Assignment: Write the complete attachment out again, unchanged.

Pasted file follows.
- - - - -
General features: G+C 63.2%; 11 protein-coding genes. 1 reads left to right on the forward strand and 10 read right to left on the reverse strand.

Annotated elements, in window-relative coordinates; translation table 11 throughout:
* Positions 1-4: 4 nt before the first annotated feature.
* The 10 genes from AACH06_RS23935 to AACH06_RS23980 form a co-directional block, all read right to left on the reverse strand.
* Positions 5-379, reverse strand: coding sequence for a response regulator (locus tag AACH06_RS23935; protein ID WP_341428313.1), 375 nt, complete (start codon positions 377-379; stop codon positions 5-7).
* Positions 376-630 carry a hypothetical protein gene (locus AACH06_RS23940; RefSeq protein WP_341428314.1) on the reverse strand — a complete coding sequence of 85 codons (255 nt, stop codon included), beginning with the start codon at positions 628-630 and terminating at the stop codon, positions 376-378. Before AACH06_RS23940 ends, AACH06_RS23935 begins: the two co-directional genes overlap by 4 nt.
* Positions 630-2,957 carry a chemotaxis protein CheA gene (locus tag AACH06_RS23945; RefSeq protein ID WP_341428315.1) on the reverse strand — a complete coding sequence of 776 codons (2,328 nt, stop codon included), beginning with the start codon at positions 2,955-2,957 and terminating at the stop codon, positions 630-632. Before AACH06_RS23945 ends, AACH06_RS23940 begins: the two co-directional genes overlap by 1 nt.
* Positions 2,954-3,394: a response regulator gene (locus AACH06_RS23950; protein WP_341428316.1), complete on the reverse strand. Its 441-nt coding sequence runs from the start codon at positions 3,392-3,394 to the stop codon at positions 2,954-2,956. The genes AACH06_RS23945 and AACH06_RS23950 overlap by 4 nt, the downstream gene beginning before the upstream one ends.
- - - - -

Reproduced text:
General features: G+C 63.2%; 11 protein-coding genes. 1 reads left to right on the forward strand and 10 read right to left on the reverse strand.

Annotated elements, in window-relative coordinates; translation table 11 throughout:
* Positions 1-4: 4 nt before the first annotated feature.
* The 10 genes from AACH06_RS23935 to AACH06_RS23980 form a co-directional block, all read right to left on the reverse strand.
* Positions 5-379, reverse strand: coding sequence for a response regulator (locus tag AACH06_RS23935; protein ID WP_341428313.1), 375 nt, complete (start codon positions 377-379; stop codon positions 5-7).
* Positions 376-630 carry a hypothetical protein gene (locus AACH06_RS23940; RefSeq protein WP_341428314.1) on the reverse strand — a complete coding sequence of 85 codons (255 nt, stop codon included), beginning with the start codon at positions 628-630 and terminating at the stop codon, positions 376-378. Before AACH06_RS23940 ends, AACH06_RS23935 begins: the two co-directional genes overlap by 4 nt.
* Positions 630-2,957 carry a chemotaxis protein CheA gene (locus tag AACH06_RS23945; RefSeq protein ID WP_341428315.1) on the reverse strand — a complete coding sequence of 776 codons (2,328 nt, stop codon included), beginning with the start codon at positions 2,955-2,957 and terminating at the stop codon, positions 630-632. Before AACH06_RS23945 ends, AACH06_RS23940 begins: the two co-directional genes overlap by 1 nt.
* Positions 2,954-3,394: a response regulator gene (locus AACH06_RS23950; protein WP_341428316.1), complete on the reverse strand. Its 441-nt coding sequence runs from the start codon at positions 3,392-3,394 to the stop codon at positions 2,954-2,956. The genes AACH06_RS23945 and AACH06_RS23950 overlap by 4 nt, the downstream gene beginning before the upstream one ends.